Extreme morphological divergence: phylogenetic position of a termite ectoparasite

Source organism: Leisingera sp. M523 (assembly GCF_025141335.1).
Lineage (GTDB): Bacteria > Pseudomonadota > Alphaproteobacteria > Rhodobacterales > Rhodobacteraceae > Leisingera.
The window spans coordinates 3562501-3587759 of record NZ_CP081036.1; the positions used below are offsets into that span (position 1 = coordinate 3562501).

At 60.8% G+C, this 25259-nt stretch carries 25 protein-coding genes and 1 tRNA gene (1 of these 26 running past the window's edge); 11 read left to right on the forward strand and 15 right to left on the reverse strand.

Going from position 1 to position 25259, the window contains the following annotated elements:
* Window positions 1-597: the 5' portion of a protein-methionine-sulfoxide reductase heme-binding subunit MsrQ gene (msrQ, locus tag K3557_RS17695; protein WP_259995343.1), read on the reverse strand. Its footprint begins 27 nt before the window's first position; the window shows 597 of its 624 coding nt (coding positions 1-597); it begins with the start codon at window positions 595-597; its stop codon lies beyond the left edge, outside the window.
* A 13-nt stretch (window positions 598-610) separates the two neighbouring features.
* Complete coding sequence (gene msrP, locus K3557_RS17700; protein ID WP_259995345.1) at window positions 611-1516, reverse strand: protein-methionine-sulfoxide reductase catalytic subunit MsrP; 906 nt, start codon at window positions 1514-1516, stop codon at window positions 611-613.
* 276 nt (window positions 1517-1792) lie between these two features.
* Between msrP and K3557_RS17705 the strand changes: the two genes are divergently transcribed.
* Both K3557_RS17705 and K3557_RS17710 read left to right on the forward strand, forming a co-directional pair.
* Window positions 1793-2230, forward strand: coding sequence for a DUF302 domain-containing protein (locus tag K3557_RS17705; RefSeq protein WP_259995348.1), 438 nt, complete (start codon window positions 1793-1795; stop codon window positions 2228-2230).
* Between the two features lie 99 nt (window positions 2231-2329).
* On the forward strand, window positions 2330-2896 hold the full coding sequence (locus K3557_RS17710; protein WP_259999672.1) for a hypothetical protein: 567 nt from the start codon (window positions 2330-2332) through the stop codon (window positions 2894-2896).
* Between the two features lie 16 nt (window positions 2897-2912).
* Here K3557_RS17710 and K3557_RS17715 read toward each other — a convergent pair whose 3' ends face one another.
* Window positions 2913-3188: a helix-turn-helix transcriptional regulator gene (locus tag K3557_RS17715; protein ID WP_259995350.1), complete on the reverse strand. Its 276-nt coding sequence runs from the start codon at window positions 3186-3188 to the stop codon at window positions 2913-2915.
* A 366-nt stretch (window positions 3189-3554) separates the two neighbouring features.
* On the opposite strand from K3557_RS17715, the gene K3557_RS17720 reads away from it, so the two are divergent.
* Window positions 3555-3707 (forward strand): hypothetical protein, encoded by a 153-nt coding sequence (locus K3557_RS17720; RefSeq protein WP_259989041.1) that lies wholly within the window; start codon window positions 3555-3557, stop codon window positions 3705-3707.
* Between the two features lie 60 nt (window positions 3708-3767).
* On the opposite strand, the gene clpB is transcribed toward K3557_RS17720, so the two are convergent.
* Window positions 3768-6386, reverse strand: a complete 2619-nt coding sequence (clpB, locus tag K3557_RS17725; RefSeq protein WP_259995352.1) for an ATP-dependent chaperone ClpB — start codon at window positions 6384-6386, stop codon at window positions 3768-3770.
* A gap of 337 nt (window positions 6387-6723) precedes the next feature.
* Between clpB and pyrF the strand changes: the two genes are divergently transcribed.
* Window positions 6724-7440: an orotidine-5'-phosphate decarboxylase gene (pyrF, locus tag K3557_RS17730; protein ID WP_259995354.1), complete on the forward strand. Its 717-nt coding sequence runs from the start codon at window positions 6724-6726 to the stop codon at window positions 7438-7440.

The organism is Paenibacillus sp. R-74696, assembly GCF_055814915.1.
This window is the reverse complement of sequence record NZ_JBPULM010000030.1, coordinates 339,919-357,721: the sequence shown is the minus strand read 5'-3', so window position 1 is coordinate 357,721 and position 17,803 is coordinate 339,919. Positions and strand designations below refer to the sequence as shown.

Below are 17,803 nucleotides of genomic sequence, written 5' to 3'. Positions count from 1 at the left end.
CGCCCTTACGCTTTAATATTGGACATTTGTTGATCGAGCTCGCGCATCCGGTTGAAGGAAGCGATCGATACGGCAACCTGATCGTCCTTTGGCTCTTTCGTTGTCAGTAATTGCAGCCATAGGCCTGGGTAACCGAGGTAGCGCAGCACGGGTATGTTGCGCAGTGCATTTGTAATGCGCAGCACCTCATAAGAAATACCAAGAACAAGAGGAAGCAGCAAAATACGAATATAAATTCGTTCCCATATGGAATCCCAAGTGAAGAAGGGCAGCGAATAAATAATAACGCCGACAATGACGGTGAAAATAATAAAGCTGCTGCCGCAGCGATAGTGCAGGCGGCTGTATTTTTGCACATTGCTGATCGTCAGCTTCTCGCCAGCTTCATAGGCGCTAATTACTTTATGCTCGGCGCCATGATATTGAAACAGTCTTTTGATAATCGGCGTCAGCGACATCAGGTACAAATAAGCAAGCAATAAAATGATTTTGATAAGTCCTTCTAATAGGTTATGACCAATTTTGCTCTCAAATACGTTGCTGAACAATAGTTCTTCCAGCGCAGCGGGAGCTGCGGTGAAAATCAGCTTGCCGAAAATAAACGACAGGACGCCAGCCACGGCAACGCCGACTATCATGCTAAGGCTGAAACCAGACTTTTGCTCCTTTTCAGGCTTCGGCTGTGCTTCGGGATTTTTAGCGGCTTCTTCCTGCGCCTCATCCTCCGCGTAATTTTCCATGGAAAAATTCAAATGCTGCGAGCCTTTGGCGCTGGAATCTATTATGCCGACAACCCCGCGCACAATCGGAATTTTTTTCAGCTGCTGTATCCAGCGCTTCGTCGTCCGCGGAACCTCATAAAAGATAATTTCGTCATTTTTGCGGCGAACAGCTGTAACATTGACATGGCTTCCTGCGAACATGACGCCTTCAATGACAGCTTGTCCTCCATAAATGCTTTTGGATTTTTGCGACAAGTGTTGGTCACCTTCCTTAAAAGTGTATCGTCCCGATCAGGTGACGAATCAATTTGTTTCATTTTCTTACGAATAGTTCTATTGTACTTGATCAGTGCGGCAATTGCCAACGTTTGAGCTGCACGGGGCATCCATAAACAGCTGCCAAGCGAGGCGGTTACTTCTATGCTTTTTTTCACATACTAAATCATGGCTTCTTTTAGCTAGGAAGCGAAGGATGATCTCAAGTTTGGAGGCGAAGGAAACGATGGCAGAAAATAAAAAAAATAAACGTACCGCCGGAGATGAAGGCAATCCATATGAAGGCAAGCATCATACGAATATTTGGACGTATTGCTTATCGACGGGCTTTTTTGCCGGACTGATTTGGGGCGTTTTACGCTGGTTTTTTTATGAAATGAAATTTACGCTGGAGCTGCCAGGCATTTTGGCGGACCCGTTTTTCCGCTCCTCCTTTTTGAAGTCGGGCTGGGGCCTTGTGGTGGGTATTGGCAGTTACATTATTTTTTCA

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Species of Termitaria are lesion-forming ectoparasites occurring worldwide on a diverse group of termites. The reduced thallus consists of a basal cell layer from which haustorial cells penetrate the termite and a darkly pigmented sporodochium. One species, Termitaria snyderi, has been the subject of several morphological studies, but its phylogenetic position has remained enigmatic. Here we provide evidence of a close relationship between T. snyderi and the morphologically distinct ascomycetes, Kathistes analemmoides and K. calyculata, based on phylogenetic analysis of molecular characters derived from portions of the nuclear-encoded small-subunit ribosomal RNA gene (ssu rDNA) and supplemental evidence from the ß-tubulin gene. Trees were derived using parsimony and maximum-likelihood criteria. Bayesian analysis and parsimony bootstrap methods were used to assess support for the tree nodes.

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